The Swiss says that the powers that be should hash it out and make changes to the current player-press dynamic. By Chris Oddo | @TheFanChild | Monday September 27, 2021

Roger Federer believes that the relationship between the tennis press and players is in line for a revolution – or at least some evolution. Speaking in an interview with British GQ, the 20-time major champion was candid with his thoughts about rising WTA players Emma Radacanu and Naomi Osaka.

Tennis Express

Federer says it is has been difficult to watch Osaka struggle and hopes the same doesn’t happen to Raducanu, now that she has been thrust into the spotlight.

“I was following Emma Raducanu’s incredible run in Wimbledon and also Naomi Osaka these last few years – it's been amazing, both of their stories,” he said. “But it hurts when you see what happens and when they don't feel well. The stress is so great.”

Federer puts a lot of the issues on the advent of social media in the last decade, and he agrees with Osaka about the state of press relations in the sport. He thinks things need to change.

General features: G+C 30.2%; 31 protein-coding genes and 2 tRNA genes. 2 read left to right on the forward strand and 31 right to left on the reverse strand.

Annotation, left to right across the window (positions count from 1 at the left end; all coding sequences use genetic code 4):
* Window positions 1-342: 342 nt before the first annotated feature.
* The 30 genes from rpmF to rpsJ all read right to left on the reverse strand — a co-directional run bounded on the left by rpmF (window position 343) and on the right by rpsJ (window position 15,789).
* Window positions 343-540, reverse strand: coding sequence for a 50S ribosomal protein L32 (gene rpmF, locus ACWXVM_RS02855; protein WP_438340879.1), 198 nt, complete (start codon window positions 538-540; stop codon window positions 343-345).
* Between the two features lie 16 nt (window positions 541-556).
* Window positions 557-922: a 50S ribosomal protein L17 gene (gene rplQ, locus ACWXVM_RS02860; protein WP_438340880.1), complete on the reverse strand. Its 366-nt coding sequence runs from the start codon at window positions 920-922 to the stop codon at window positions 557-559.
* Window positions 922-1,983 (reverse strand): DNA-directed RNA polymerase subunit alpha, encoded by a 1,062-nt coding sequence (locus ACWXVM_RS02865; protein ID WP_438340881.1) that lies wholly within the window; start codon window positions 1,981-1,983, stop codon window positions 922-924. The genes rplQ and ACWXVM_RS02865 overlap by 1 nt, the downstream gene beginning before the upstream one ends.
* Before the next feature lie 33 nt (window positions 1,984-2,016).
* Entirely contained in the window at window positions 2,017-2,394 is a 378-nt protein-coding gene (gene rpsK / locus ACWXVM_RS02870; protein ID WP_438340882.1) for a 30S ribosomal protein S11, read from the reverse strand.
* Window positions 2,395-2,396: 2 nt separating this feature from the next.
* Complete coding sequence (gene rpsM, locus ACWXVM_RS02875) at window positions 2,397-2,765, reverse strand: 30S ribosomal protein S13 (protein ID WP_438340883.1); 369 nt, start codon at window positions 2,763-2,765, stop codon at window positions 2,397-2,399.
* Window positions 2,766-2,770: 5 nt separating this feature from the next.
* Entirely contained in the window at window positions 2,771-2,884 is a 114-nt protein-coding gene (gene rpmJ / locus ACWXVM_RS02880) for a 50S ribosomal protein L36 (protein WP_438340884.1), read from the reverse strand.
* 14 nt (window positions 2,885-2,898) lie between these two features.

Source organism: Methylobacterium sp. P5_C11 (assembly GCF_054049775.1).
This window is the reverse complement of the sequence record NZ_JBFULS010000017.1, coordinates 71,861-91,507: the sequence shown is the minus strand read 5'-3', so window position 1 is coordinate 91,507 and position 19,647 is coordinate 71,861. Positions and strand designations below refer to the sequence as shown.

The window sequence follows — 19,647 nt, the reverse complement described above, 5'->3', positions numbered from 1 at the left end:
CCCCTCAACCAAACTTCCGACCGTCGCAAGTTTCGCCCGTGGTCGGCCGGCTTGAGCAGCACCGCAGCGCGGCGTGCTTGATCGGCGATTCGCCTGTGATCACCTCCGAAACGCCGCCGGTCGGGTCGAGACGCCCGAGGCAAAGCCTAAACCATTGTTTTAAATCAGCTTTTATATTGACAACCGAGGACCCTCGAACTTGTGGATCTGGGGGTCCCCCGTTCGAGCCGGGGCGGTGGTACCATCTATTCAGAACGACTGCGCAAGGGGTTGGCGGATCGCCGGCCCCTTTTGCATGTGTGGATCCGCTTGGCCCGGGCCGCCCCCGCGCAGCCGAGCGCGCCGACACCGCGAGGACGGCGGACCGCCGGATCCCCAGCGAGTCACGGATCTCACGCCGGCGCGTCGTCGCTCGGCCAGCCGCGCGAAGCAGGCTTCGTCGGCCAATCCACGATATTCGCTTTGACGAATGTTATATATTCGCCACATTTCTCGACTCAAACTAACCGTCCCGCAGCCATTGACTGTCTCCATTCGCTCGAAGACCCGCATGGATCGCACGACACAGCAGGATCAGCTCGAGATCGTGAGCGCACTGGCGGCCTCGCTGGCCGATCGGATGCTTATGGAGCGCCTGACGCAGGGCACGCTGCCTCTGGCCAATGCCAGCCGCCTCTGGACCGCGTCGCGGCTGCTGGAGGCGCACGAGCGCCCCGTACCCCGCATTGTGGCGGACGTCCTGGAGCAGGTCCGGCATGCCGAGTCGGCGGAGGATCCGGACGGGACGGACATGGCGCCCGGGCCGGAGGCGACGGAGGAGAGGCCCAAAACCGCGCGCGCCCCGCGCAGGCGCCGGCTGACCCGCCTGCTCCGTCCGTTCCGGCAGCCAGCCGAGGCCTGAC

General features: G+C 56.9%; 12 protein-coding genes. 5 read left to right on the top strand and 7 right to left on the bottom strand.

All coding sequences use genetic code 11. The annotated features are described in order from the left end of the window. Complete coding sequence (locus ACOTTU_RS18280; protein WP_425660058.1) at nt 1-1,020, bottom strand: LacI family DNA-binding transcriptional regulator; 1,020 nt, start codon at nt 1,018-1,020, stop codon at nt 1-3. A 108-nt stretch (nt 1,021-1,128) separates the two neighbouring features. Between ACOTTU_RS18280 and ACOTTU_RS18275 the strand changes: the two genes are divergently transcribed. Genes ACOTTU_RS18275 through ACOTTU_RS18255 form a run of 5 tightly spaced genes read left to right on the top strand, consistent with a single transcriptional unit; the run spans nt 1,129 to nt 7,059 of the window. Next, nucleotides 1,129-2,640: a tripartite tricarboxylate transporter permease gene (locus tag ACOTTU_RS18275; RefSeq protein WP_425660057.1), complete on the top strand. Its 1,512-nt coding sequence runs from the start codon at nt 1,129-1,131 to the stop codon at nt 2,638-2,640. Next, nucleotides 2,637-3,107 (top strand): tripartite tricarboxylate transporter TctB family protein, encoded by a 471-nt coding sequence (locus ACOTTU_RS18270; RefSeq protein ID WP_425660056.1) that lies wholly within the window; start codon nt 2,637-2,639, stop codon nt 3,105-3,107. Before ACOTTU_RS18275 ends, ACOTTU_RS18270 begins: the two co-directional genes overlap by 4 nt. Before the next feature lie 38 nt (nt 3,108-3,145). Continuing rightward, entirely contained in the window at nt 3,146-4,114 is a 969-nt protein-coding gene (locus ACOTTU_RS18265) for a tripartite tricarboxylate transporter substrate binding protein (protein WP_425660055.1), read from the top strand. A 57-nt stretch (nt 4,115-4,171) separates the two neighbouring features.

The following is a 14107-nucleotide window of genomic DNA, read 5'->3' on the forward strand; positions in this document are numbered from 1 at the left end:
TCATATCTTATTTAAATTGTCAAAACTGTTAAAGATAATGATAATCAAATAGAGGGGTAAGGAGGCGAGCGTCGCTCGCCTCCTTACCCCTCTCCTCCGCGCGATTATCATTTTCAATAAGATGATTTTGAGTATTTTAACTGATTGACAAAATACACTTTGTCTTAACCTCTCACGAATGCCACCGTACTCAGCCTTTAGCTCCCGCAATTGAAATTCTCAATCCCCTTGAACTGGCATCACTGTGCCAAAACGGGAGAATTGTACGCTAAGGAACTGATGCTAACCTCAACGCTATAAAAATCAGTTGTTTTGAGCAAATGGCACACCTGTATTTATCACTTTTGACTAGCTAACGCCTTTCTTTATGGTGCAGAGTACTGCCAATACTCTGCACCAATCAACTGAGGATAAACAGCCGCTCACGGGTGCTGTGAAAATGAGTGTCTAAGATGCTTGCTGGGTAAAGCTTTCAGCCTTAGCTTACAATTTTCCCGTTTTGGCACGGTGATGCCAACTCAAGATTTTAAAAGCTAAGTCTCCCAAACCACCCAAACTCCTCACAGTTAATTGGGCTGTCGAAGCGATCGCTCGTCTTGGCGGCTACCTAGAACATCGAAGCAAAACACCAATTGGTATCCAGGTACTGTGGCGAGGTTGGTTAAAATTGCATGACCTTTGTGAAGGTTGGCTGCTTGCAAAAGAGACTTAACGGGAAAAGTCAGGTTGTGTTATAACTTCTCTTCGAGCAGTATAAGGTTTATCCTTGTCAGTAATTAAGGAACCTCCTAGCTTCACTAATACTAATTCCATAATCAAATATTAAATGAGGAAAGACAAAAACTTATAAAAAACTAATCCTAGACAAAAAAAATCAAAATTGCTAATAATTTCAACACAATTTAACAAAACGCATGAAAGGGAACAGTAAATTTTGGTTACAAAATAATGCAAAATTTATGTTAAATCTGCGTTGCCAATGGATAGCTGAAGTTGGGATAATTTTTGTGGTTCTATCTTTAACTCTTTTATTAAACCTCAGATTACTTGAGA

“I think a lot has to be down to social media: the first ten years of my life there was no social media, maybe I had just a website, then the next ten years social media was everywhere,” he said. “Also, in regards to this, the press situation does need to be reconsidered. I think I’m one of the athletes who’s done the most press – ever! And I agree that it's always the same. Always. “I think players, the tournaments, journalists, we need to sit down together in a room and go, ‘OK, what would work for you and what works for us…’ We need a revolution. Or at least an evolution of where we are today.”

The 40-year-old Swiss says that the younger generations need mentoring in this regard. There's so much to get up to speed with, and managing and understanding the issues sometimes enable players to avoid the stress and concentrate on being the best version of themselves on the tennis court.

“I think we do need to help, coach and mentor the younger generation more,” he said. “I can’t imagine going through the beginning of my career with social media; I have no clue how I would have handled it. For every ten nice comments there’s always one negative comment and, of course, that is the one you focus on. It’s a horrible situation. Even when I am feeling down I know I need to act a certain way in front of the world’s press. We need to remember that tennis players are athletes and professionals, but we are also human too.”